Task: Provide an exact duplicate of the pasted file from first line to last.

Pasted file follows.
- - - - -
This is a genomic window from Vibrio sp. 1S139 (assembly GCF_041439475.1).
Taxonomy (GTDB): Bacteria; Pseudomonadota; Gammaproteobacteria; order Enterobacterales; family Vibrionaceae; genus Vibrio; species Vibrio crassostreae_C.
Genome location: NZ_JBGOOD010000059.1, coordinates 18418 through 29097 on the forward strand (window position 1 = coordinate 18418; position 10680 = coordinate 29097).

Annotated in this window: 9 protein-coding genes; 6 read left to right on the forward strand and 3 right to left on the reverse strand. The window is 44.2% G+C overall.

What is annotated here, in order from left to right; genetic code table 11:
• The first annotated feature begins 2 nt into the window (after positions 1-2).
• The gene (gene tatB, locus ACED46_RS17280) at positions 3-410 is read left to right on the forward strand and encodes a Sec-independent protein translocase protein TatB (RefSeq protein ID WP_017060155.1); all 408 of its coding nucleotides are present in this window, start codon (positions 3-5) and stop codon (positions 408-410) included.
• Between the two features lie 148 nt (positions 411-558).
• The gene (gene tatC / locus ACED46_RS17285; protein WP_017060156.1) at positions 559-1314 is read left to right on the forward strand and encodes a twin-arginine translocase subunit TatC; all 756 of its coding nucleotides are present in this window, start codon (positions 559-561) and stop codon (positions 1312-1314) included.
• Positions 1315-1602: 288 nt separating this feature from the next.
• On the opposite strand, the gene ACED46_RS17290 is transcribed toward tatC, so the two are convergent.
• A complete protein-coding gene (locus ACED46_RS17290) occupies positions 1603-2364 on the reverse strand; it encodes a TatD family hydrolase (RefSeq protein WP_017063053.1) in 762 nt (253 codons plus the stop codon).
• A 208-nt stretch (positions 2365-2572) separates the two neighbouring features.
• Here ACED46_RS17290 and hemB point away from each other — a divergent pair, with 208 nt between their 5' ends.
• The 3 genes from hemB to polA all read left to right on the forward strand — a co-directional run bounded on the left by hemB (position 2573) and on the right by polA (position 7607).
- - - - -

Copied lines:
This is a genomic window from Vibrio sp. 1S139 (assembly GCF_041439475.1).
Taxonomy (GTDB): Bacteria; Pseudomonadota; Gammaproteobacteria; order Enterobacterales; family Vibrionaceae; genus Vibrio; species Vibrio crassostreae_C.
Genome location: NZ_JBGOOD010000059.1, coordinates 18418 through 29097 on the forward strand (window position 1 = coordinate 18418; position 10680 = coordinate 29097).

Annotated in this window: 9 protein-coding genes; 6 read left to right on the forward strand and 3 right to left on the reverse strand. The window is 44.2% G+C overall.

What is annotated here, in order from left to right; genetic code table 11:
• The first annotated feature begins 2 nt into the window (after positions 1-2).
• The gene (gene tatB, locus ACED46_RS17280) at positions 3-410 is read left to right on the forward strand and encodes a Sec-independent protein translocase protein TatB (RefSeq protein ID WP_017060155.1); all 408 of its coding nucleotides are present in this window, start codon (positions 3-5) and stop codon (positions 408-410) included.
• Between the two features lie 148 nt (positions 411-558).
• The gene (gene tatC / locus ACED46_RS17285; protein WP_017060156.1) at positions 559-1314 is read left to right on the forward strand and encodes a twin-arginine translocase subunit TatC; all 756 of its coding nucleotides are present in this window, start codon (positions 559-561) and stop codon (positions 1312-1314) included.
• Positions 1315-1602: 288 nt separating this feature from the next.
• On the opposite strand, the gene ACED46_RS17290 is transcribed toward tatC, so the two are convergent.
• A complete protein-coding gene (locus ACED46_RS17290) occupies positions 1603-2364 on the reverse strand; it encodes a TatD family hydrolase (RefSeq protein WP_017063053.1) in 762 nt (253 codons plus the stop codon).
• A 208-nt stretch (positions 2365-2572) separates the two neighbouring features.
• Here ACED46_RS17290 and hemB point away from each other — a divergent pair, with 208 nt between their 5' ends.
• The 3 genes from hemB to polA all read left to right on the forward strand — a co-directional run bounded on the left by hemB (position 2573) and on the right by polA (position 7607).